2. I don’t think you’re missing something. You can’t reuse every piece of old clothing. I think people who re-purpose just try to make something fashionable for today with out-of-date or ill-fitting items.

    If the clothes are 100% cotton, they’ll break down and leave less of a mark in the landfill — compared to something that is synthetic.

    – Jen

  3. You can cut up t shirts and use them to hook rugs (in your spare time, of course!). But, like you, by the time I throw out said t shirt it is so thin, stained, and repulsive that it doesn’t even make a good rag. Since I hate to shop for clothes I figure I help the enviroment by not driving to the mall to buy clothes that were shipped here from who knows where. Wishing you a happy Spring day and a little creativity too. Cheers.

  4. My thoughts are along the same line, either knit/crochet a rug or hook a rag rug although most of our old t-shirts seem to end up as polishing rags for the bikes, especially the well washed cotton ones

  5. I’ve had the same feelings, and a very similar stash of old and unappetizing t-shirts and turtlenecks. I finally decided to steel myself and toss them (both the clothes and, as much as possible, the feelings), then go out to the Dig and Save—just about the end of the line for donated clothes, next stop either Africa or the landfill—and rescue lots of other people’s stained, frayed clothes, in colors and fabrics that I like and can turn into rugs and quilts. I like to think that I end up more than compensating for what I dumped. I hope so.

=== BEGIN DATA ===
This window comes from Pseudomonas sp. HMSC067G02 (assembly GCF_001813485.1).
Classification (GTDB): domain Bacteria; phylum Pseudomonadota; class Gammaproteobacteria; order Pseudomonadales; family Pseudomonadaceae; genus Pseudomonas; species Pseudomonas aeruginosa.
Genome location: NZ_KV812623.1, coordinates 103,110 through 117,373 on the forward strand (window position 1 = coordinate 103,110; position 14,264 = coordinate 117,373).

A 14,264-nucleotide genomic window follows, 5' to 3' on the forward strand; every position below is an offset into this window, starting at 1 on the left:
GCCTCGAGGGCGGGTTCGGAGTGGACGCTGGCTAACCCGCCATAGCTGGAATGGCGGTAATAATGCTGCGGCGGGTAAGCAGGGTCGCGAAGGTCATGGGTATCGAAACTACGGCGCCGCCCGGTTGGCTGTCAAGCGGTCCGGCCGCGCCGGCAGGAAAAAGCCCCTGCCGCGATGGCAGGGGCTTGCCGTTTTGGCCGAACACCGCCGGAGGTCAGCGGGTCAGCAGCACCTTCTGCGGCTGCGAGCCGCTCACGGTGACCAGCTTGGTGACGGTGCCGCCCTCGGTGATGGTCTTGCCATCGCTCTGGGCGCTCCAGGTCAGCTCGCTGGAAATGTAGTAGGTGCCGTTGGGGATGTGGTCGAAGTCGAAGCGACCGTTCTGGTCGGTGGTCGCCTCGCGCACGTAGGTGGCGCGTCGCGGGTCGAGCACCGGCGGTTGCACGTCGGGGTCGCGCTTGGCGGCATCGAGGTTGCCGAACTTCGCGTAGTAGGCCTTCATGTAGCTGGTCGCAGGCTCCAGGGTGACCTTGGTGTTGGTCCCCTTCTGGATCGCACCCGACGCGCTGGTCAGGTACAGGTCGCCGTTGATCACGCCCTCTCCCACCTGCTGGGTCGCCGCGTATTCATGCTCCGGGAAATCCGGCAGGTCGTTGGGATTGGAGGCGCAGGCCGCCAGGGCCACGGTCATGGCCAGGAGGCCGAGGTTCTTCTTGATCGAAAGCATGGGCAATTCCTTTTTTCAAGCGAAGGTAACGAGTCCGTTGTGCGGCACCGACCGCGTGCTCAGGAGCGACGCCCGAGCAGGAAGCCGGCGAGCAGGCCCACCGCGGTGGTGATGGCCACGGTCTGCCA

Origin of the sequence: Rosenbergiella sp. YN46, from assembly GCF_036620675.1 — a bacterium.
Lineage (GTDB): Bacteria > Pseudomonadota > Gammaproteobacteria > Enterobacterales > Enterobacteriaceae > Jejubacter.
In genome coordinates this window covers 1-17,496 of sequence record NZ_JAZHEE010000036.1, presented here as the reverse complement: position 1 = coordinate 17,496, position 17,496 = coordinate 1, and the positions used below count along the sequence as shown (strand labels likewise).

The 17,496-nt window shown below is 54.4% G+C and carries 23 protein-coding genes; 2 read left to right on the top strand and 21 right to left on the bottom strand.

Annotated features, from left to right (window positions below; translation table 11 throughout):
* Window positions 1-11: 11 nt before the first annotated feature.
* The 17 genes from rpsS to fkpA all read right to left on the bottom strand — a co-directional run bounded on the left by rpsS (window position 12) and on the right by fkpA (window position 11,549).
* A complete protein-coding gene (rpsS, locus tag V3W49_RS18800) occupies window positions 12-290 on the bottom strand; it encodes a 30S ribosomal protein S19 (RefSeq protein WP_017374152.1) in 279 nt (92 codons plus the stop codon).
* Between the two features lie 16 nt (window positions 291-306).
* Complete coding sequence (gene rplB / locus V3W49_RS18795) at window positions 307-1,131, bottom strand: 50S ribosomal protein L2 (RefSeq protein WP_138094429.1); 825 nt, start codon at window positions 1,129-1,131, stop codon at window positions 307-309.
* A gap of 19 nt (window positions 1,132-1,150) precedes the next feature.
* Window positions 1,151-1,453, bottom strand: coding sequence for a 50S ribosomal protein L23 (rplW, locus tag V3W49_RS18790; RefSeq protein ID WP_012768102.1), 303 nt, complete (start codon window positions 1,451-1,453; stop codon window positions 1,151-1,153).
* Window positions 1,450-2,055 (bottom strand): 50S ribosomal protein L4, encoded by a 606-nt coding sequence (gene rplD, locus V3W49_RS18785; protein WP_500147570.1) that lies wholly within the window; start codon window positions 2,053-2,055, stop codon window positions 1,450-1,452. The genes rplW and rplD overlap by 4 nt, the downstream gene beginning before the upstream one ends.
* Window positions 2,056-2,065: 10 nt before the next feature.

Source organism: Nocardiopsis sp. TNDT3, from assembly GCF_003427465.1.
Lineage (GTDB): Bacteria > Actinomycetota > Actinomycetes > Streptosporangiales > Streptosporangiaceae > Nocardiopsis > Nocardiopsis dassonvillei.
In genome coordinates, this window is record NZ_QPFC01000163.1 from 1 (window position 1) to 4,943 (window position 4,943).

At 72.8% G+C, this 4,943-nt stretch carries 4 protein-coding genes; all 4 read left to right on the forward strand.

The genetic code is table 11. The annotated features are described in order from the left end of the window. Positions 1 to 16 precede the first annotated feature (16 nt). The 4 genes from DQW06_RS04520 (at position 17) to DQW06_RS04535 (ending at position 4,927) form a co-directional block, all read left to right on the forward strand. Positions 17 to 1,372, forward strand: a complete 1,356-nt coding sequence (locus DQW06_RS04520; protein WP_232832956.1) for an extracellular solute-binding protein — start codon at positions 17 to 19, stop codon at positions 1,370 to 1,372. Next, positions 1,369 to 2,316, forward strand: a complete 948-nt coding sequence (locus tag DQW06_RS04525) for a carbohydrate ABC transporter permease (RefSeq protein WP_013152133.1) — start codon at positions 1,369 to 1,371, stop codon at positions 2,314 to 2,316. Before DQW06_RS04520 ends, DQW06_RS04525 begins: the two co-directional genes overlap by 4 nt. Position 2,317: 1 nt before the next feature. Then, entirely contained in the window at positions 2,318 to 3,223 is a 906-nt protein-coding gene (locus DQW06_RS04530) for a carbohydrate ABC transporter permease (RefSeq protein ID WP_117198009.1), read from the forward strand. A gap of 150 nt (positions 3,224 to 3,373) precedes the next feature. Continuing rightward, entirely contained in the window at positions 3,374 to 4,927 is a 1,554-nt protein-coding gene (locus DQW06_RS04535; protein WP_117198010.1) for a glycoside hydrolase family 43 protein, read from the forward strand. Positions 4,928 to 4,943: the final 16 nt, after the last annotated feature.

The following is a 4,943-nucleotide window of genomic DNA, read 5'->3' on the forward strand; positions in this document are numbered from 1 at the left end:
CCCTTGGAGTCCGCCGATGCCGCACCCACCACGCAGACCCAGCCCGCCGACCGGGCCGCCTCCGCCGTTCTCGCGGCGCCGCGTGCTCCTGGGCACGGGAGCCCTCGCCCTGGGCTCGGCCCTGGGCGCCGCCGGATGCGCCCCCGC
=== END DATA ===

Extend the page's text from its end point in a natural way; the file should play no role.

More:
6. FYI – you can’t recycle everything. If you want to assuage your guilt, drop them in the corner clothes box and let someone else make the decision.

    As far as the jeans = they recycle into great bags and backpacks (you know someone who makes great bags…..)

  7. I think I’d end up like the people who have stuff piled up to their ceiling in their houses!! There’s a whole sub-culture of re-cycle artists out there..I think it’s a very interesting idea. Goodwill and Salvation Army are usually my recipients.